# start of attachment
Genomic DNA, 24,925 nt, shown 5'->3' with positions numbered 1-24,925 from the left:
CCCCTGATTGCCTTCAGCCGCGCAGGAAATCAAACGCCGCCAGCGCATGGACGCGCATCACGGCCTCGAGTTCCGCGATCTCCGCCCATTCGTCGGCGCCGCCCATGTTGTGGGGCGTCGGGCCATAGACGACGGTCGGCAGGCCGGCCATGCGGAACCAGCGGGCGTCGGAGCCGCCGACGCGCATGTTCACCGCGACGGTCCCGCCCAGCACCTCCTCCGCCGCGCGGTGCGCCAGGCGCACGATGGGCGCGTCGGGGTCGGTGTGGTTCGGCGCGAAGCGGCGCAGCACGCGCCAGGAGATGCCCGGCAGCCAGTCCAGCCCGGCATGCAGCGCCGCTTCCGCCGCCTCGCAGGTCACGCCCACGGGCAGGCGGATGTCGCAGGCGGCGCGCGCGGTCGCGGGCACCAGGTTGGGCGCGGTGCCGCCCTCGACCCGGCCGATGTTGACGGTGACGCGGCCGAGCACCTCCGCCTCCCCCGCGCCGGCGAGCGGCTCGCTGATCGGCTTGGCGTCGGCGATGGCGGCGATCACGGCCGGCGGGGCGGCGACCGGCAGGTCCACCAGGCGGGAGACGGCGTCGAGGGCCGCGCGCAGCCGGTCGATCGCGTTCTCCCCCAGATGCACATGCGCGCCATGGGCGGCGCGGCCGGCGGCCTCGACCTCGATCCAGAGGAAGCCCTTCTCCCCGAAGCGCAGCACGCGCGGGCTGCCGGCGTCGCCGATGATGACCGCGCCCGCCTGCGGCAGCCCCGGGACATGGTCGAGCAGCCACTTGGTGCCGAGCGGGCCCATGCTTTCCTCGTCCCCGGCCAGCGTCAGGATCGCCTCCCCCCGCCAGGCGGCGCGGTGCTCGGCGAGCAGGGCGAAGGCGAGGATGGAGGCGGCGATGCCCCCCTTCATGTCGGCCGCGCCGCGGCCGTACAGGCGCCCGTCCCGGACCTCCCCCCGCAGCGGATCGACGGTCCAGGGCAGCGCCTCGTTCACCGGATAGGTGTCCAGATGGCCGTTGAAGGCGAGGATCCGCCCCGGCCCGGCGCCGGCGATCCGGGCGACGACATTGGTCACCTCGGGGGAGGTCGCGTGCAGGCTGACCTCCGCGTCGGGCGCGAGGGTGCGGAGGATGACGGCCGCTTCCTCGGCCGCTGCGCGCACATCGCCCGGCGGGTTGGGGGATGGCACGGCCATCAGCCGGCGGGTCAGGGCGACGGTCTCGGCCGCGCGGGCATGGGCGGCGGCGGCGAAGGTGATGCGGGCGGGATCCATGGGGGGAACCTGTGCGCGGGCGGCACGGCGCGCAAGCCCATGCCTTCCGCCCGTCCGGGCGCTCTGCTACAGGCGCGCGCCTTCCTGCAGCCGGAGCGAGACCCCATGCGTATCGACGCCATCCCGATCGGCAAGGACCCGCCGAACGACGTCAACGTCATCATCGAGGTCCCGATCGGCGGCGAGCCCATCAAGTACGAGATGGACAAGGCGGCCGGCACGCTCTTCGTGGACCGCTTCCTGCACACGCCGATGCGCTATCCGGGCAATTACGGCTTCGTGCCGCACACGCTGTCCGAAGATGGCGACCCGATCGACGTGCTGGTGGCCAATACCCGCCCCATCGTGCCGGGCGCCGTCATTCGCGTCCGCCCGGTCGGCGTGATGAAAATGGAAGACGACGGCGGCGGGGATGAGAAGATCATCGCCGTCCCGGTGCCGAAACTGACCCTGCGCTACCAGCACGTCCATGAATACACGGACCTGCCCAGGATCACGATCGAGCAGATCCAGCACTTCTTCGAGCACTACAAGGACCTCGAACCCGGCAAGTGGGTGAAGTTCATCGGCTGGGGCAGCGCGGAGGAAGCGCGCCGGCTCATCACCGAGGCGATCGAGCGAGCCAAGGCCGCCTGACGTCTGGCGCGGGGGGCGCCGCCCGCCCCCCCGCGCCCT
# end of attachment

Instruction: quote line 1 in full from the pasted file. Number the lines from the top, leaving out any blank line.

Genomic DNA, 24,925 nt, shown 5'->3' with positions numbered 1-24,925 from the left: